Polymerizations and mechanistic studies have been performed to understand the kinetic pathways for the\ud
polymerization of the monomer oligo(ethylene oxide)\ud
monomethyl ether acrylate (OEOA) in aqueous media.\ud
Typically, the medium consisted of 18 wt % OEOA in\ud
water, in the presence of Cu catalysts coordinated by tris[2(dimethylamino)ethyl]amine (Me6TREN). Well-controlled\ud
polymerization of OEOA can be achieved in the presence of\ud
halide anions and Cu wire with≲600 ppm of soluble CuII\ud
species, rather than previously reported ca. 10 000 ppm of CuII and Cu0 particles formed by predisproportionation of CuI prior to monomer and initiator addition. The mechanistic studies conclude that even though disproportionation is thermodynamically favored in aqueous media, the SARA ATRP, not SET-LRP,\ud
mechanism holds in these reactions. This is because alkyl halides are much more rapidly activated by CuI than by Cu0\ud
(contribution of Cu0 to activation is <1%). Because of the high activity of CuI species toward alkyl halide activation,\ud
[CuI/Me6TREN] in solution is very low (<5μM) and classical ATRP equilibrium between CuI and CuII species is maintained.\ud
Although in aqueous media disproportionation of CuI/Me6TREN is thermodynamically favored over comproportionation, unexpectedly, in the presence of alkyl halides, i.e., during polymerization, disproportionation is kinetically minimized.\ud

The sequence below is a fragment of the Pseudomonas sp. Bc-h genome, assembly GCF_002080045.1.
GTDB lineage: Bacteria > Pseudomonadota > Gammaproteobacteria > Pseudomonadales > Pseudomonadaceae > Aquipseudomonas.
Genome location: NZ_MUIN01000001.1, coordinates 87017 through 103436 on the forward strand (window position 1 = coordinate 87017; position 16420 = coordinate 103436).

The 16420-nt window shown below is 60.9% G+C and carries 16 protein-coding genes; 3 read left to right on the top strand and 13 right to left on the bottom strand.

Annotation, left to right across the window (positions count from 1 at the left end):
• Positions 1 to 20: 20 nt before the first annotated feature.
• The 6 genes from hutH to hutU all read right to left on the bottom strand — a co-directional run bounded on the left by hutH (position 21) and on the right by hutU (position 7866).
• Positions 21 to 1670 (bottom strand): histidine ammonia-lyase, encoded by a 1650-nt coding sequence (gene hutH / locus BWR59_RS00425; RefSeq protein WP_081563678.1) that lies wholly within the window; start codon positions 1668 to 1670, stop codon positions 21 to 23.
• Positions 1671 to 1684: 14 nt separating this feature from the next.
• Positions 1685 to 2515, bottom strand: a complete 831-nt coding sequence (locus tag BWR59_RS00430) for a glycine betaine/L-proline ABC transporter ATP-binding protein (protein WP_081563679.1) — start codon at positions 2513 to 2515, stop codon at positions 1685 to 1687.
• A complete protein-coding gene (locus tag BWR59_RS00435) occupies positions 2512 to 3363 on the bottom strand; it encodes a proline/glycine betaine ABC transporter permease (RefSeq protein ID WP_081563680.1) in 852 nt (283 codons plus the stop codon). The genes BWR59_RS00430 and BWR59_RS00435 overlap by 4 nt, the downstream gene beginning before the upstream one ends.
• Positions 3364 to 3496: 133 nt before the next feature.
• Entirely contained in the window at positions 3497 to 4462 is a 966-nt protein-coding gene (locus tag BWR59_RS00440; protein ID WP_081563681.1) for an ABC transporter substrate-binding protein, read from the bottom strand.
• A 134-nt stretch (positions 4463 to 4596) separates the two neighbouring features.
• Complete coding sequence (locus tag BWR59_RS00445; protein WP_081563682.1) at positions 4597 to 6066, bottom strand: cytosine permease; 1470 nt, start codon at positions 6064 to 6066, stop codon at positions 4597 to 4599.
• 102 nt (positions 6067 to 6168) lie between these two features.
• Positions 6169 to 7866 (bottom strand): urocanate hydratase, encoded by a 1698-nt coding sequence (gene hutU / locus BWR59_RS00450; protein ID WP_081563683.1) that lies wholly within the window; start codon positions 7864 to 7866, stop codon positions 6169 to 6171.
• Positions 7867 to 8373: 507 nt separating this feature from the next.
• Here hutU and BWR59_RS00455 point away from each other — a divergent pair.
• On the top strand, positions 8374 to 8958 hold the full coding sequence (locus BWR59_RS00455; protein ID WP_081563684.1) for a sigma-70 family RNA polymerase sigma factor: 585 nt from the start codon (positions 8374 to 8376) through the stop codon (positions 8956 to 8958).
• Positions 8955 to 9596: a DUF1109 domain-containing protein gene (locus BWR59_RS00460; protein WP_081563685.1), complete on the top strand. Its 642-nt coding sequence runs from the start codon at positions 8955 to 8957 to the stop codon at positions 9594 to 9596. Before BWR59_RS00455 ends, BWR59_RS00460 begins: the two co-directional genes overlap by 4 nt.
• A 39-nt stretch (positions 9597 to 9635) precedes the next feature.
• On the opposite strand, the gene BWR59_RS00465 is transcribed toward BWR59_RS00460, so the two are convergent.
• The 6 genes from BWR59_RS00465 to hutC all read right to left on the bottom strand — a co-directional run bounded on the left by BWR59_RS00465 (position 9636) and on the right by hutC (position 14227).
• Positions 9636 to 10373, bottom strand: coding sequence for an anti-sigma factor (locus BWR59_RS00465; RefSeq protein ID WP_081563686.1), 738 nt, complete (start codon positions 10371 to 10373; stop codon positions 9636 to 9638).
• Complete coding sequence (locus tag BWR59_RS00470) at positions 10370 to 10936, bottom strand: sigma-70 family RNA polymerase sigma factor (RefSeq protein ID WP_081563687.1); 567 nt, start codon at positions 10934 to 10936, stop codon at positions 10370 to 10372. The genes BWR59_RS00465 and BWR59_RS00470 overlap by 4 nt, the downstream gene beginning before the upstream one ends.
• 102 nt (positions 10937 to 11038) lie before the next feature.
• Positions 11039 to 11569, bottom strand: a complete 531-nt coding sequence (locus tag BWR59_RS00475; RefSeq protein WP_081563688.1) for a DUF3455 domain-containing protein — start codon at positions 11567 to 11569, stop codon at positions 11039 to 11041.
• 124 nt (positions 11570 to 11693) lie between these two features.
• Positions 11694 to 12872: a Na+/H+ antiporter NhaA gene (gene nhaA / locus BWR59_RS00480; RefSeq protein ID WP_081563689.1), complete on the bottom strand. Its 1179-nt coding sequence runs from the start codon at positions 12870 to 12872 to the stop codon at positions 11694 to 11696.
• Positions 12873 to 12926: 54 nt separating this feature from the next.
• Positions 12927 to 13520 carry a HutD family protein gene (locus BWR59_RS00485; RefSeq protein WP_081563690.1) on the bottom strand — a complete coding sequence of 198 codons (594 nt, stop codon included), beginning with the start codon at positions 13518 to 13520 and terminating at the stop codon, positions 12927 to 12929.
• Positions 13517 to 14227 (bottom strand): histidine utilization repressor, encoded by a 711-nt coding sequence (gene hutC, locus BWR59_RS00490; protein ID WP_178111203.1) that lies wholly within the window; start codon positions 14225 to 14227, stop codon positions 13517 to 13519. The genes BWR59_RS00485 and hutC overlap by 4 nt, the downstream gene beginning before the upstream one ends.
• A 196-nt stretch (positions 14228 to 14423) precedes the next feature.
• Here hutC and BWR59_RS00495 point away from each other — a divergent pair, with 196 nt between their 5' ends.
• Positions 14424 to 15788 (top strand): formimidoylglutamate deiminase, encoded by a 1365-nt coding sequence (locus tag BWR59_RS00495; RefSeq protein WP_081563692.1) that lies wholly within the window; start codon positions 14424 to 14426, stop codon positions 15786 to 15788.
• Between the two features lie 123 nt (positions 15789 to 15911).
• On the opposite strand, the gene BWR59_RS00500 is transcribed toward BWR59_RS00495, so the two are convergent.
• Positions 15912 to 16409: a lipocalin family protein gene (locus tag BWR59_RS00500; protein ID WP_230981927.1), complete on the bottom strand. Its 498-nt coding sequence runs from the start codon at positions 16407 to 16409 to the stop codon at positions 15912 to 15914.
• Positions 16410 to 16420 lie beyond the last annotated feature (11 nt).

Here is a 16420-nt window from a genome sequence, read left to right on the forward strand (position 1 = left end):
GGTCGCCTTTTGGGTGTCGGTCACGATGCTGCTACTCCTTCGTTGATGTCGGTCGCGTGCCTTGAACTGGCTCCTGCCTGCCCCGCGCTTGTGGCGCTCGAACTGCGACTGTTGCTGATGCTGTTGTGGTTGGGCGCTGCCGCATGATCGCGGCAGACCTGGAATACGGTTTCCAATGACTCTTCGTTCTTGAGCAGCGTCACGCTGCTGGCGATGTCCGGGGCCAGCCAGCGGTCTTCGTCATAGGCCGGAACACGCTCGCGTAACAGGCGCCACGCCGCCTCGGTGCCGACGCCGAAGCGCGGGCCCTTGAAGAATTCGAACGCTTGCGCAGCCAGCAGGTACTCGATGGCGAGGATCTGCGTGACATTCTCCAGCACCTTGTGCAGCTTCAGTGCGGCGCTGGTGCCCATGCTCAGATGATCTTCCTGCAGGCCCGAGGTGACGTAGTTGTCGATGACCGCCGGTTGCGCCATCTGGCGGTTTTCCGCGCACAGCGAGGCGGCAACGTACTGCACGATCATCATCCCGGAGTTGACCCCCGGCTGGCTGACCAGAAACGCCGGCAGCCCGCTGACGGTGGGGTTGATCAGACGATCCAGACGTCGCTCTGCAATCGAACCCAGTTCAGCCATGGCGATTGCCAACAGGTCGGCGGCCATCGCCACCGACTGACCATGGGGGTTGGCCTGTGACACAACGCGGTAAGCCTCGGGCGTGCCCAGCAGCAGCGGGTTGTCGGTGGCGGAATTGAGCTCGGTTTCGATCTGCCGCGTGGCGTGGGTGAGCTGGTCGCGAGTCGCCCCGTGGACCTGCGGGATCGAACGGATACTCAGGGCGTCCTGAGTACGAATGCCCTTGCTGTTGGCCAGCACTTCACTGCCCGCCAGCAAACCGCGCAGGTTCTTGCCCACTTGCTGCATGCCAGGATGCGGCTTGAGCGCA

Disproportionation is slow because its rate is proportional to [CuI/Me6TREN]2 and [CuI/Me6TREN] is very small. Thus, during polymerization, comproportionation is 104 times faster than disproportionation, and the ﬁnal thermodynamic equilibrium between disproportionation and comproportionation could be reached only after polymerization is completed. Activation of alkyl\ud
halides by CuI/Me6TREN in aqueous media occurs 8 orders of magnitude faster than disproportionation
Antimicrobial polymers represent a very promising class of therapeutics with unique characteristics for fighting microbial infections. As the classic antibiotics exhibit an increasingly low capacity to effectively act on microorganisms, new solutions must be developed. The importance of this class of materials emerged from the uncontrolled use of antibiotics, which led to the advent of multidrug-resistant microbes, being nowadays one of the most serious public health problems. This review presents a critical discussion of the latest developments involving the use of different classes of antimicrobial polymers. The synthesis pathways used to afford macromolecules with antimicrobial properties, as well as the relationship between the structure and performance of these materials are discussed.
Inorganic sulfites such as sodium dithionite (Na 2 S 2 O 4 ), sodium metabisulfite (Na 2 S 2 O 5 ), and sodium bisulfite (NaHSO 3 ) have been studied as reducing agents for atom transfer radical polymerization (ATRP). They act not only as very efficient reducing agents but also as supplemental activators for SARA (supplemental activator and reducing agent) ATRP of methyl acrylate in DMSO at ambient temperature. In combination with Cu(II)Br 2 /Me 6 TREN, they produced poly(methyl acrylate) with controlled molecular weight, low dispersity (M w /M n = 1.05), and well-defined chain-end functionality. Sulfites are eco-friendly, approved by FDA as food and beverage additives, and used commercially in many industrial processes.
Controlled/“living” radical polymerization
(CLRP) of vinyl chloride (VC) via the reversible addition–fragmentation